Capitol Beat: U.S. Senate panel hears tragic stories from Georgia’s foster care system

Capitol Beat: U.S. Senate panel hears tragic stories from Georgia’s foster care system

This article features clients of the Government Accountability Project and was originally published here.

ATLANTA – The mother of a murdered 2-year-old girl and a young woman who was neglected and abused in Georgia’s foster care system described their tragic experiences to a U.S. Senate subcommittee on Wednesday.

The Senate Human Rights Subcommittee, chaired by Sen. Jon Ossoff, D-Ga., launched a bipartisan investigation into the treatment of foster children in the United States eight months ago. The investigation included a review of audits conducted by the Georgia Division of Family & Children Services (DFCS).

The findings included a previously undisclosed internal audit this year that found DFCS failed in 84% of cases brought to the agency’s attention to address risks and safety concerns.

“What we have learned about what is happening to children in state care and in the care of state agencies across the country is heartbreaking,” Ossoff said. “Instead of safety, too many children have experienced neglect, abuse, apathy and humiliation.”

Rachel Aldridge of Georgia told the subcommittee about the death of her 2-year-old daughter, Brooklyn, after DFCS placed her in the care of her father’s live-in girlfriend against Aldridge’s wishes. She suspected the friend was using methamphetamine and thought she was dangerous.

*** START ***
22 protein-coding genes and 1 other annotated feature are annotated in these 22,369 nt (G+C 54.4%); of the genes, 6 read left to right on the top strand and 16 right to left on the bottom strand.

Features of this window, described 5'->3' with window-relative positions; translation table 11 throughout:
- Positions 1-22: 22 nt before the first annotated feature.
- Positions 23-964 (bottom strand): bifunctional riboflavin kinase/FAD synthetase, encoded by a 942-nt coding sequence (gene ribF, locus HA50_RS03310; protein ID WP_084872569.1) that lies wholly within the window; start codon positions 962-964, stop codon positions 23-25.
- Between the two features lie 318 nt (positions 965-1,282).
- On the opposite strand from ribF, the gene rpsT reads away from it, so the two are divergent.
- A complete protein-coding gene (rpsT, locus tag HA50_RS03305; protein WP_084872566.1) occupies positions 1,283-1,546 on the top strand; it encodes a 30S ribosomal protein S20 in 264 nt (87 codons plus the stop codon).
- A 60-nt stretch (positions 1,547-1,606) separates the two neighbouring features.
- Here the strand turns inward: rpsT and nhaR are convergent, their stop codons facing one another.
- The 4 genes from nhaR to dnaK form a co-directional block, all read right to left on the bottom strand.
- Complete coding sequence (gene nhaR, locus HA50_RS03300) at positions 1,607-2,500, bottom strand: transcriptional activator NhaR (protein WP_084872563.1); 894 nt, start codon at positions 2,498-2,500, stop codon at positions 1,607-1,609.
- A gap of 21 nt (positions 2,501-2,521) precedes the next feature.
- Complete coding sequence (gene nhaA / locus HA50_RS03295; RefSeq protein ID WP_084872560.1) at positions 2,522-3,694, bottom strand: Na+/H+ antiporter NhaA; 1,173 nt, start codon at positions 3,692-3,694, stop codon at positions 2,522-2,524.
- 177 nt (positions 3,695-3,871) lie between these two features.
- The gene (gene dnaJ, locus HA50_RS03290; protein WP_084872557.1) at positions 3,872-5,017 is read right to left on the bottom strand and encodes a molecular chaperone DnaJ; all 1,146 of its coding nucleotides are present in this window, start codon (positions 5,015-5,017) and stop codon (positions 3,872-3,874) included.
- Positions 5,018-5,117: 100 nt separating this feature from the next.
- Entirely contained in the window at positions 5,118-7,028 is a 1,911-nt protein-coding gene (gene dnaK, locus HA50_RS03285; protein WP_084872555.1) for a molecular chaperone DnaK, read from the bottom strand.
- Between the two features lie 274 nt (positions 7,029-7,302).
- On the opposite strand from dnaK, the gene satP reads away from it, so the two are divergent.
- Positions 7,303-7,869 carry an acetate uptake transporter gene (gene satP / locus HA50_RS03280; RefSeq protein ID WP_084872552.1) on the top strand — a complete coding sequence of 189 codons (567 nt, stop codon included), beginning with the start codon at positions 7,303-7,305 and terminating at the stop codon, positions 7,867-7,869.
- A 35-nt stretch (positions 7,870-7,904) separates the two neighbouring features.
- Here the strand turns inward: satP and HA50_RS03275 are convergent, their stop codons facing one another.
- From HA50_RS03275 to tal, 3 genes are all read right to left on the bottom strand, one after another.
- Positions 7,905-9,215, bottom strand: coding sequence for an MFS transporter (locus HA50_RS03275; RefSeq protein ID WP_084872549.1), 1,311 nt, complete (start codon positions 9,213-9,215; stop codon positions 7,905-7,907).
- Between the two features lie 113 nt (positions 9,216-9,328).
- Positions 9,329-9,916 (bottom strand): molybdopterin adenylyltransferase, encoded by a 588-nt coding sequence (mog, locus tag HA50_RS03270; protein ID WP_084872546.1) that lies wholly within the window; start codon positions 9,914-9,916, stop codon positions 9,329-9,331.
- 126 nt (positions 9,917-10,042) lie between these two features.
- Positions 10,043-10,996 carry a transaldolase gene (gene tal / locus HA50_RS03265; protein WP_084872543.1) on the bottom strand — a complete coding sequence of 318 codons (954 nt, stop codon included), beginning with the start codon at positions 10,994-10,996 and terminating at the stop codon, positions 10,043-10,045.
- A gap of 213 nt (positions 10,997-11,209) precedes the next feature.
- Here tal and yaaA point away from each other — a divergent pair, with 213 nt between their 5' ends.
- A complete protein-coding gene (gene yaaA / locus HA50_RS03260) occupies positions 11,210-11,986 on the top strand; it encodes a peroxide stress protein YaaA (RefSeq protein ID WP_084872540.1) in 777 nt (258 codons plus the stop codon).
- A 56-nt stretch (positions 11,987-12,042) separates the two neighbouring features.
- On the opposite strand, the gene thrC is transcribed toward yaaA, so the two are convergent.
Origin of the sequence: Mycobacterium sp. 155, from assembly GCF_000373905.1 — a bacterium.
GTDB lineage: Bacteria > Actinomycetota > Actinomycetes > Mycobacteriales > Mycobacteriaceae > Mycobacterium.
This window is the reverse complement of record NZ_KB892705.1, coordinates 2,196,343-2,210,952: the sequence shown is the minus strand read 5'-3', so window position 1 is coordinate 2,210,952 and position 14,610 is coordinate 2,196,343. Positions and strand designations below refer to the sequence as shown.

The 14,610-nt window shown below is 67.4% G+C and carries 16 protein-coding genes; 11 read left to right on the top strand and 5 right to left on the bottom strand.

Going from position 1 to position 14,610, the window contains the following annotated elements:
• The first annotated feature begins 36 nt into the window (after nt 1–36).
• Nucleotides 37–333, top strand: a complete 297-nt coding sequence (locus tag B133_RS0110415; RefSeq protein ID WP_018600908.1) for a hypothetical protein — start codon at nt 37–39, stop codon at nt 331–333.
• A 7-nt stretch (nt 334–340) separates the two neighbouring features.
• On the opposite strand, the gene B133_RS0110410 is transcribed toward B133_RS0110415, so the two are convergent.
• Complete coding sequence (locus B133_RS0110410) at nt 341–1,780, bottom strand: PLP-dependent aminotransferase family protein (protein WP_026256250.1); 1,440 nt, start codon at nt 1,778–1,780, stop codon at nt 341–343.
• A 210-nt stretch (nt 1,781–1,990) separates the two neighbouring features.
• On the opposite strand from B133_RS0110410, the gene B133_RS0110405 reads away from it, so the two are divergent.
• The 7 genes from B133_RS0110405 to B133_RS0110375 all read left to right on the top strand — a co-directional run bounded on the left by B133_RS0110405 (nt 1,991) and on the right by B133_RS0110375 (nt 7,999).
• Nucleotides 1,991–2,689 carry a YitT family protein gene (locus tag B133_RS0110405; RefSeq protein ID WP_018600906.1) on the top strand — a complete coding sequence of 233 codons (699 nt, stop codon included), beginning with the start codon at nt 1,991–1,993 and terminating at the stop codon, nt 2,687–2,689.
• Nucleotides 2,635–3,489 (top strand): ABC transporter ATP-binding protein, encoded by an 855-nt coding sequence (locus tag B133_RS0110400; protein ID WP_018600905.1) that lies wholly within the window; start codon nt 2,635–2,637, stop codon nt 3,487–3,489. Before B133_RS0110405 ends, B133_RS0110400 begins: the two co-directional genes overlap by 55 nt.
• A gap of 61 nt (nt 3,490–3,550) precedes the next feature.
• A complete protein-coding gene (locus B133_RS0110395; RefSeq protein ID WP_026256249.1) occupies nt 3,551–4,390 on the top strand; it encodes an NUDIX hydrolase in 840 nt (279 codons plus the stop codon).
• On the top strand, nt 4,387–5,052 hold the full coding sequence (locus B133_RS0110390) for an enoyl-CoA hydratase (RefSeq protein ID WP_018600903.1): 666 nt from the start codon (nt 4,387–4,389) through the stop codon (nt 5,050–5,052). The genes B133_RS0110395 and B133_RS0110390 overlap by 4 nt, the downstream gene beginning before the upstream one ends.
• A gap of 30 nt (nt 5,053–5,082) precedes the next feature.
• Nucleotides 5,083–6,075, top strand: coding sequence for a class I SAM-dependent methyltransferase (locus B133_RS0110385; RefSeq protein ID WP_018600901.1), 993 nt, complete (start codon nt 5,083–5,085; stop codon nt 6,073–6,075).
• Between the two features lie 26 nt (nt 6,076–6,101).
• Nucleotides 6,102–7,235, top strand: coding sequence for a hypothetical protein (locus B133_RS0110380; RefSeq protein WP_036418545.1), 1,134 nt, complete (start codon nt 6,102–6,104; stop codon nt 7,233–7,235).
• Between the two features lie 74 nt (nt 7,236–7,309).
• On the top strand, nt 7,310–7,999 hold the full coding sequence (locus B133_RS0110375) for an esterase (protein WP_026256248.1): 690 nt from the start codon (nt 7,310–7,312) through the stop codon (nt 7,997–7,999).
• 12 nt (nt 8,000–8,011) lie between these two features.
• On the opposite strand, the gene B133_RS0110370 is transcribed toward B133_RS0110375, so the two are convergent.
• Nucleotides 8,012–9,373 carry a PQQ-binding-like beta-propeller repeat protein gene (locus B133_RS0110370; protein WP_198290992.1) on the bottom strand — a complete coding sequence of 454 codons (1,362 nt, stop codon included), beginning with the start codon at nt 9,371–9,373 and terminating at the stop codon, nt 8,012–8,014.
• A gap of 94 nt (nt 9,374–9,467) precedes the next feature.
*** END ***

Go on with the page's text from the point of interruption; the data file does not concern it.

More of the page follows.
Brooklyn then died of blunt head trauma and the girlfriend was convicted of murder.

“Brooklyn’s child protection system has failed at every level,” Aldridge said. “Brooklyn would still be alive today if anyone at DFCS had been willing to listen to me, her mother.”

Mon’a Houston of Savannah testified about the five years she spent in foster care, including 18 placements, only two of which were in nursing homes. She said she took too much medication because DFCS caseworkers believed she had a behavioral problem, and she was restrained and isolated three times.

“I felt alone,” she said. “I was so heavily medicated that I felt overtired and sluggish. Walking hurt.”

Two experts told the subcommittee that the failures at DFCS were not the fault of individual caseworkers but rather were systemic.

“We are not giving case managers the tools they need and not listening enough to children and their families,” said Melissa Carter, director of the Barton Child Law and Policy Center at Emory University School of Law.

“I have witnessed a system that, day after day, fails to protect the well-being, health and safety of children and instead violates their civil and human rights,” added Emma Hetherington, director of Wilbanks Child Endangerment and Sexual Exploitation ( CEASE) Clinic, added at the University of Georgia School of Law.

“DFCS’s overarching structure, internal policies and administrative barriers hinder the good work of caseworkers, and when that happens, our clients suffer great harm.”

Ossoff said the subcommittee’s investigation is ongoing.

“It is imperative that this work advances the long-overdue reform needed at both the state and federal levels to protect America’s most vulnerable children,” he said.